Bryan Clark’s article titled ‘Australia’s Forgotten Son’ (Naval Historical Review, December, 1989) was excellent reading. Brian and I have had a good number of dealings relating to the loss of HMAS SYDNEY over the past few years and I am delighted to see he is still researching the subject.
The loss of this fine ship has given me personally, a great number of sleepless nights over the last couple of years. This all came about when I was invited to join a number of ex-service and professional people who are known as ‘The Sydney Research Group’ and pooled my research with theirs. In light of that, and what has come to light since, I believe this mystery has greater implications on an international scale than has been publicly realised.
It is not my duty to reveal the findings so far of this small, but dedicated group. However, I would like to throw one item for thought into the ring.
On numerous occasions I have drawn the HMAS SYDNEY-KORMORAN file from the NOCWA Registry. Although still classified as ‘Secret’ there is nothing that has not been published enclosed.
A couple of years ago, when I drew the file, the pleasant young lady who signed the file out asked my interest in the action. Once I told her she went on to explain how her mother and grandmother recalled a Norwegian ship calling at Geraldton (where the family resided) in October, 1941.
She went on to explain how the two were sitting on the beach at Geraldton when passing Norwegian sailors were leering at them, much to their disgust. Later that same year when the local theatre showed a newsreel of the KORMORAN survivors coming down the brow of a ship in Fremantle they both claim the two sailors previously seen on the beach in Geraldton were together among them.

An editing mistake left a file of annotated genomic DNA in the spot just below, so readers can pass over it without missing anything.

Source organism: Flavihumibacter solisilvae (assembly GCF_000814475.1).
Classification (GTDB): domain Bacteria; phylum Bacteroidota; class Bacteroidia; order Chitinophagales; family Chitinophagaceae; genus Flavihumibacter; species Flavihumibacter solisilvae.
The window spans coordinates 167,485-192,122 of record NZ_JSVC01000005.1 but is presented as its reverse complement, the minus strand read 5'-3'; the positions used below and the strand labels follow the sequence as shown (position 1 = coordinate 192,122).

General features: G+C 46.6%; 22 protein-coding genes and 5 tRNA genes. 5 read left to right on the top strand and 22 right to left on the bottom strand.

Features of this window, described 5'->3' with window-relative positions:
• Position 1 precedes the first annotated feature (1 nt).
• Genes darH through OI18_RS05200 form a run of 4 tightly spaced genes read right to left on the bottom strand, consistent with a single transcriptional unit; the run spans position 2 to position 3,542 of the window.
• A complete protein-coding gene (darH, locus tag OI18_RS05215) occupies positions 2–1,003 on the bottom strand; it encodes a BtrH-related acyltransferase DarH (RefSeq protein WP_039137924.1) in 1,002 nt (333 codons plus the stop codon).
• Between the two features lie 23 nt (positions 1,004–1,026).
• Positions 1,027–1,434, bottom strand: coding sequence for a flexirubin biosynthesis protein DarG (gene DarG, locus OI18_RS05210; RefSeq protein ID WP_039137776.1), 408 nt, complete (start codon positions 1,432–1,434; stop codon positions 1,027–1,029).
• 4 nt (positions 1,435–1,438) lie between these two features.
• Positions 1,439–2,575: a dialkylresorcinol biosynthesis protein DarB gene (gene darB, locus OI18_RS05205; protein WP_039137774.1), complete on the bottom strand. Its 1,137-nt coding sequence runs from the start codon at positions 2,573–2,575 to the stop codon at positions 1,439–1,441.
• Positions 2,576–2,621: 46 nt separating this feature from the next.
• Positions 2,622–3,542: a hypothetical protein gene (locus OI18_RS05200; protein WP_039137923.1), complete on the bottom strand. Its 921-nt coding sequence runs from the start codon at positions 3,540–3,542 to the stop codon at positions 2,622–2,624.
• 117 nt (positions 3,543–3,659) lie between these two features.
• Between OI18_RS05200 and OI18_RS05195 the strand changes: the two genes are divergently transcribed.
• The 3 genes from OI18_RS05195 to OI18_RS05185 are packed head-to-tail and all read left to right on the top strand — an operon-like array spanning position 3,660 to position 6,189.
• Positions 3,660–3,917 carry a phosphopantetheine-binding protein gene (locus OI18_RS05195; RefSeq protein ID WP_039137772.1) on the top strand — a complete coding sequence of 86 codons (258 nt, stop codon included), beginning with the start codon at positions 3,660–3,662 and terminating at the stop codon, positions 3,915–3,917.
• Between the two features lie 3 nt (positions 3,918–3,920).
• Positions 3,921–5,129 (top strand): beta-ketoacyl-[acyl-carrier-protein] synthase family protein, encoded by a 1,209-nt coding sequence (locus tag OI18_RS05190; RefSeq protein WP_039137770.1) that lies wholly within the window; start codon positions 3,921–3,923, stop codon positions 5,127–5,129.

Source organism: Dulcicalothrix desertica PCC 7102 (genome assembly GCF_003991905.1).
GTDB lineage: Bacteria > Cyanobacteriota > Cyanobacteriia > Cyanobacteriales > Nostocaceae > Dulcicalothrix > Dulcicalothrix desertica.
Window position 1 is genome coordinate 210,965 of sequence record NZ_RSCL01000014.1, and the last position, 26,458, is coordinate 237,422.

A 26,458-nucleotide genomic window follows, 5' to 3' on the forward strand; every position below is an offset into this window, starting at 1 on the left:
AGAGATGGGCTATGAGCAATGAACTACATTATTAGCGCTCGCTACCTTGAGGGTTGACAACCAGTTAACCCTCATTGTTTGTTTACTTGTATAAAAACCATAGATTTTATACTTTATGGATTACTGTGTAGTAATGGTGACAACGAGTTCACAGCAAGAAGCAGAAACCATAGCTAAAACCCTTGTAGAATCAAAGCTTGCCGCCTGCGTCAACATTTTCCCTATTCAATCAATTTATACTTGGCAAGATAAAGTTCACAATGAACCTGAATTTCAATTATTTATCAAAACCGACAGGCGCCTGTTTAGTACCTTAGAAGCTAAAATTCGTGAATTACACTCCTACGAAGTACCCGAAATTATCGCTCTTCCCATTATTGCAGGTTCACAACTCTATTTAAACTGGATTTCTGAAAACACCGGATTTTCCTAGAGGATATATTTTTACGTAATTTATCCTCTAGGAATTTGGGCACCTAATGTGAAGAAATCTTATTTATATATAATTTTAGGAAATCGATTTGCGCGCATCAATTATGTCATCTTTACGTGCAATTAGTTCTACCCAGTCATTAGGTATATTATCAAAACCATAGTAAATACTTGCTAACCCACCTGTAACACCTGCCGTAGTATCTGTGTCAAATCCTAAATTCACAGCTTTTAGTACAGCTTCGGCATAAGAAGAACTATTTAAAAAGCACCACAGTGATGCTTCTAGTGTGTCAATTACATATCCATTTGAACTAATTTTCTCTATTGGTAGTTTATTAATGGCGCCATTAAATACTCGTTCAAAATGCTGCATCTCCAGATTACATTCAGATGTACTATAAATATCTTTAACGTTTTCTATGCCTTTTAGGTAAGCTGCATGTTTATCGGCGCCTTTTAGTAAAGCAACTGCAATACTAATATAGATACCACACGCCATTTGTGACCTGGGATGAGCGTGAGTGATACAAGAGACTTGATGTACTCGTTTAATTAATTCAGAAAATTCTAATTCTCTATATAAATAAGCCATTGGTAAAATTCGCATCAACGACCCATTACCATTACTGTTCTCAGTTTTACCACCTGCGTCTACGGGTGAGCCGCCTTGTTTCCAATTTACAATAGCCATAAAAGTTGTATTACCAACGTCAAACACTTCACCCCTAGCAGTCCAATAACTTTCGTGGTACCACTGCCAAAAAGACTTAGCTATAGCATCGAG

Naturally this revelation interested me enough to make further enquiries.
Since then I have obtained copies of the Port of Geraldton’s Shipping Logs for the period September-November, 1941. On October 13, 1941, the Norwegian merchantman SEIRSTAD (9916 tons) berthed at 7am for a 48-hour stopover. This was the only Norwegian ship listed in that period for a port which drew few visitors.
A subsequent check with the Port of Fremantle shipping records shows SEIRSTAD as sailing at 11.35am on October 12, ‘for overseas’. Then we have it arriving at Geraldton some 19 hours later after a 296 nautical mile journey from Fremantle — meaning the ship averaged 15.5 knots! Extremely fast for a merchantman, and clear evidence that it did not put into Geraldton because of mechanical problems.
Did KORMORAN perpetuate a great embarrassment to the Australian authorities by having the audacity to put into a sleepy little Australian coastal port and give the crew members a chance to go ashore? How many people would have known the difference between a German and a Norwegian at that time?
KORMORAN had used a Norwegian disguise previously and she was around the same size as the SEIRSTAD. There was no doubt that KORMORAN had good intelligence relating to Allied shipping movements.
SEIRSTAD (or KORMORAN) departed from Geraldton at 7am on October 15, 1941, bound for Palembang. Three days later the Australian cruiser HMAS SYDNEY berthed in Geraldton at 8am on. October 18.
During her visit the ship’s band entertained the local community in what had all the hallmarks of a public relations exercise. A strange move to have one of Australia’s most valuable fighting ships tied-up in a small country port. Or was she there awaiting a signal from RAAF patrols to give a position for KORMORAN if sighted? HMAS SYDNEY sailed at 1.30pm on the afternoon of October 20.
This is one of a number of interesting stories which have arisen in our search for what we consider remains untold in the fate of HMAS SYDNEY, as opposed to the German view which in some quarters has become accepted as the official version. Further research on this matter is proceeding.
It is worthy of note the lengths people have gone to in ridiculing or discrediting anyone who challenges the German version.